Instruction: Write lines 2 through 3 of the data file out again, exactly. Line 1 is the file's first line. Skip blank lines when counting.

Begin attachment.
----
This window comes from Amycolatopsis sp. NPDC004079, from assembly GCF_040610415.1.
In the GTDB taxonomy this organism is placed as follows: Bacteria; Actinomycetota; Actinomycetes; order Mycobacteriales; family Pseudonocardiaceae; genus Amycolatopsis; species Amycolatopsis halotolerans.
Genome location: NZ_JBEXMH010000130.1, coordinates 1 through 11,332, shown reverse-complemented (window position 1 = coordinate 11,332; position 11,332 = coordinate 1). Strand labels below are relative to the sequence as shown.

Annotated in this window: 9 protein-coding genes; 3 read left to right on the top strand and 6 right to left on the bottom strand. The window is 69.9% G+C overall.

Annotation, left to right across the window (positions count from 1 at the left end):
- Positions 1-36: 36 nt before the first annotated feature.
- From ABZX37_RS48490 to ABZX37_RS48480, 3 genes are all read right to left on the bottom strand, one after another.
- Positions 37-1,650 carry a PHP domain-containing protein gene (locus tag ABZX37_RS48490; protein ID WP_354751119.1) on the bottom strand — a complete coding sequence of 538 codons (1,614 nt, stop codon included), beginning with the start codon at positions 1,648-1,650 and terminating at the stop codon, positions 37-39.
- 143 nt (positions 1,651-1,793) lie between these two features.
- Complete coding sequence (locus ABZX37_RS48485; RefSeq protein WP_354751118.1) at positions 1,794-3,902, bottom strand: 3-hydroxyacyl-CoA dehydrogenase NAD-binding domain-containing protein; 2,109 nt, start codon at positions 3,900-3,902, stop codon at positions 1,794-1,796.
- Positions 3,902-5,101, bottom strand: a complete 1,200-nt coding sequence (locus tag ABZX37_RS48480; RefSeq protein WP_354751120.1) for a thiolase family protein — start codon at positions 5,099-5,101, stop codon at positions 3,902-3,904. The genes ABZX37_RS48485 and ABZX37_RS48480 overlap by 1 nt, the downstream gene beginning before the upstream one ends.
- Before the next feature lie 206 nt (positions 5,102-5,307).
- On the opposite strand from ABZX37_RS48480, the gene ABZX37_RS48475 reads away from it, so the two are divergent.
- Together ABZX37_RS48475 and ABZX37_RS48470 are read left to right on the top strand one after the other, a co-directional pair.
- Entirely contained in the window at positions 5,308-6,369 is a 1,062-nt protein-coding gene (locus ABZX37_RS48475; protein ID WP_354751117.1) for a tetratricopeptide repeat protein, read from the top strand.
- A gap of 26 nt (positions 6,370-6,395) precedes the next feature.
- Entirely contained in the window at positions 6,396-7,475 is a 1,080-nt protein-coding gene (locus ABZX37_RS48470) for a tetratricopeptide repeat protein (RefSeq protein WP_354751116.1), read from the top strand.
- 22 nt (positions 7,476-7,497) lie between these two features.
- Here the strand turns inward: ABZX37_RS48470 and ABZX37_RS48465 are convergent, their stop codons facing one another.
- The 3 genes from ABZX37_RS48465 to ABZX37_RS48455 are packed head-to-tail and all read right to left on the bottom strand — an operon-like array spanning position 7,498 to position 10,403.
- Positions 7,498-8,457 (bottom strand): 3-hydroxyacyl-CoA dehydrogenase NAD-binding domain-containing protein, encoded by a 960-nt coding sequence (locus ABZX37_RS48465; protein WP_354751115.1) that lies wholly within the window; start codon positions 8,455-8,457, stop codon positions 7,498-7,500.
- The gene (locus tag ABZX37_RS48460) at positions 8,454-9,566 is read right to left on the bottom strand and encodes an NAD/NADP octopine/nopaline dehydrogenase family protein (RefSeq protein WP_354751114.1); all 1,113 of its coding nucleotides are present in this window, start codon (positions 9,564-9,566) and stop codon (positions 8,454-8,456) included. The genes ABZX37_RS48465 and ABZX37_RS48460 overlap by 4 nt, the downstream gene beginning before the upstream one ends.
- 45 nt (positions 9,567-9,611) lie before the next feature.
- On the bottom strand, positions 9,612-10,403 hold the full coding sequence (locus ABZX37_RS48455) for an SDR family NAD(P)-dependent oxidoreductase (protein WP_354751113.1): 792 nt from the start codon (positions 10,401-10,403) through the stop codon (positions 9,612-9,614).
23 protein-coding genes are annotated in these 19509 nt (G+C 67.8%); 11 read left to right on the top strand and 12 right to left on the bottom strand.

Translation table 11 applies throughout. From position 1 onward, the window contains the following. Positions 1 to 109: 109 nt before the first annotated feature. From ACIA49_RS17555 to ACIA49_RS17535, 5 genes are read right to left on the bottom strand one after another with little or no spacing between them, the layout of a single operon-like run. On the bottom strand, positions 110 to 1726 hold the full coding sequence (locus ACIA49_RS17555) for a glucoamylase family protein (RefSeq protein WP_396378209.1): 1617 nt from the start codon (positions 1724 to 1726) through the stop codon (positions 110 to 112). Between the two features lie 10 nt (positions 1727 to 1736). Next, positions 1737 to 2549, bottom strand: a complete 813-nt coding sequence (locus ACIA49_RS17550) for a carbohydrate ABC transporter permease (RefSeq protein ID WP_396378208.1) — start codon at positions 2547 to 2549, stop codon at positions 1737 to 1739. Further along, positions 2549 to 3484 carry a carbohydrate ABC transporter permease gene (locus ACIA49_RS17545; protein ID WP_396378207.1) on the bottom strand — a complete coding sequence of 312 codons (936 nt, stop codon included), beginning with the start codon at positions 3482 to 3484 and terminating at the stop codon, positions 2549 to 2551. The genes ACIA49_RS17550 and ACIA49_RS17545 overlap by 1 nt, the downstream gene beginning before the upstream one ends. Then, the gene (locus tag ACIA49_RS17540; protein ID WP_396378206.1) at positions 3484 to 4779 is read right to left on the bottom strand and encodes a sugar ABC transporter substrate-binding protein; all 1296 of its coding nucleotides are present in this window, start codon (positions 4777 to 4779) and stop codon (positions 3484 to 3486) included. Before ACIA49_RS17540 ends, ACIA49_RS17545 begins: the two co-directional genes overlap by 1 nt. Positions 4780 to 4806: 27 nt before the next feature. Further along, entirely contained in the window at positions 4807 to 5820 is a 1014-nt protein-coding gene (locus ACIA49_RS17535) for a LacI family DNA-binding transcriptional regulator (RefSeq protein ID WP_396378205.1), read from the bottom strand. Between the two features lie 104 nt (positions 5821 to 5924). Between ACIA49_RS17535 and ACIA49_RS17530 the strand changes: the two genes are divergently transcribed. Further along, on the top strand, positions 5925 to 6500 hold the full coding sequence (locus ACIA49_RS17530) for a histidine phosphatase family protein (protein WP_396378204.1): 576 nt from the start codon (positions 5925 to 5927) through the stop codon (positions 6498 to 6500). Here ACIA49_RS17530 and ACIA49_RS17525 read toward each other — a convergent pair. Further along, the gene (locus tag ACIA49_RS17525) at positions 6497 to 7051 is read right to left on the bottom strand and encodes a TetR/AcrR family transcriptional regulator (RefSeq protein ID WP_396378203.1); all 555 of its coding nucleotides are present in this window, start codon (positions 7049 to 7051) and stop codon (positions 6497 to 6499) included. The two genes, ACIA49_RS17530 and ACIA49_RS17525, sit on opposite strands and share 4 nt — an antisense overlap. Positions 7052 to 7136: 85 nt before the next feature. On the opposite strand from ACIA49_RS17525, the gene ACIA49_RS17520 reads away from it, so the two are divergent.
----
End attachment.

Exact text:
In the GTDB taxonomy this organism is placed as follows: Bacteria; Actinomycetota; Actinomycetes; order Mycobacteriales; family Pseudonocardiaceae; genus Amycolatopsis; species Amycolatopsis halotolerans.
Genome location: NZ_JBEXMH010000130.1, coordinates 1 through 11,332, shown reverse-complemented (window position 1 = coordinate 11,332; position 11,332 = coordinate 1). Strand labels below are relative to the sequence as shown.